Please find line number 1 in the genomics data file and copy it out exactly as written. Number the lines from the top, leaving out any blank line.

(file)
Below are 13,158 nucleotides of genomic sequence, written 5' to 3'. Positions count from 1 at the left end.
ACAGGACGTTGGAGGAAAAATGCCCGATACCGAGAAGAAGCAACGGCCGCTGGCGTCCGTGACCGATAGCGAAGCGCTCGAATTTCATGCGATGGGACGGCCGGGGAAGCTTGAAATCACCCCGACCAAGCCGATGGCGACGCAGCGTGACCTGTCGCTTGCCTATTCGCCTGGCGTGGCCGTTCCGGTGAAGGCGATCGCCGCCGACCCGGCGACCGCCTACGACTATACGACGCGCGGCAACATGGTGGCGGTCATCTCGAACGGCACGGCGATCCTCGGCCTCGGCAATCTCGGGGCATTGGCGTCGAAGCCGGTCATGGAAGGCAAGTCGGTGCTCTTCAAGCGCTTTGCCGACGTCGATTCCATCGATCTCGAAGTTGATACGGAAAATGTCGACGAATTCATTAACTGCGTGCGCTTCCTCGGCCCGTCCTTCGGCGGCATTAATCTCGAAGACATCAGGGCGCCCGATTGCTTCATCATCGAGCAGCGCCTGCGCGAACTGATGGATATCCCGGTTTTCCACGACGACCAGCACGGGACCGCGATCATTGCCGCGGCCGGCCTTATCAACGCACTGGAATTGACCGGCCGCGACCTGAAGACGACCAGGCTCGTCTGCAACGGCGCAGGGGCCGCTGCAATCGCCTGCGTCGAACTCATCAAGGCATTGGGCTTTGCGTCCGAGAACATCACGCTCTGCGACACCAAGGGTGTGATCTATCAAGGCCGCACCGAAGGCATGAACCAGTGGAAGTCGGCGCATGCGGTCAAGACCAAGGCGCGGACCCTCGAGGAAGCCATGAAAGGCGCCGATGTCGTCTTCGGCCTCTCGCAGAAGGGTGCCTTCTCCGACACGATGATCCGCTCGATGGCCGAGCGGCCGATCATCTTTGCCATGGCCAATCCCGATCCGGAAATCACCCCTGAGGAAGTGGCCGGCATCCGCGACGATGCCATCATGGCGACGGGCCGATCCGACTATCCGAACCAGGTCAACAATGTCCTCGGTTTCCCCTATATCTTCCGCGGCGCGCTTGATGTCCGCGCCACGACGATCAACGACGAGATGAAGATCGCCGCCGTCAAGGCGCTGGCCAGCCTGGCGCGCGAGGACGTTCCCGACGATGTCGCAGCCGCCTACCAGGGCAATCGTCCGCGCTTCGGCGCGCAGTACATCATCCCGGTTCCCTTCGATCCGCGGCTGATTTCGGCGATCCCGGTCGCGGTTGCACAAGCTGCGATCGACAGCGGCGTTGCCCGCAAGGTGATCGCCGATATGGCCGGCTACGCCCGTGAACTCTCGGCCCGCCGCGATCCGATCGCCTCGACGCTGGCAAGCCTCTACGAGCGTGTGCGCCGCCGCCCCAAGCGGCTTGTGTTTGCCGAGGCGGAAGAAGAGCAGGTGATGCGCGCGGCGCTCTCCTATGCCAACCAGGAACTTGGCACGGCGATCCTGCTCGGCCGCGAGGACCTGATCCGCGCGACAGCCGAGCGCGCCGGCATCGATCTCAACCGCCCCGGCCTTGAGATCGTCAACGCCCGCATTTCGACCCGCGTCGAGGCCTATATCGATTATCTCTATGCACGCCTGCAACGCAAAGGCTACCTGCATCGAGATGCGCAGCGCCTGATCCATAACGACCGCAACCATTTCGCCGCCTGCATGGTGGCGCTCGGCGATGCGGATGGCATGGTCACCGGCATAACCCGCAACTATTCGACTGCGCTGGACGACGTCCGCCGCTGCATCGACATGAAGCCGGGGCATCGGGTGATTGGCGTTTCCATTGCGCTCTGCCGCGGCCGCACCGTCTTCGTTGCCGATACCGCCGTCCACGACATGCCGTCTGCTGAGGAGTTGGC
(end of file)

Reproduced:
Below are 13,158 nucleotides of genomic sequence, written 5' to 3'. Positions count from 1 at the left end.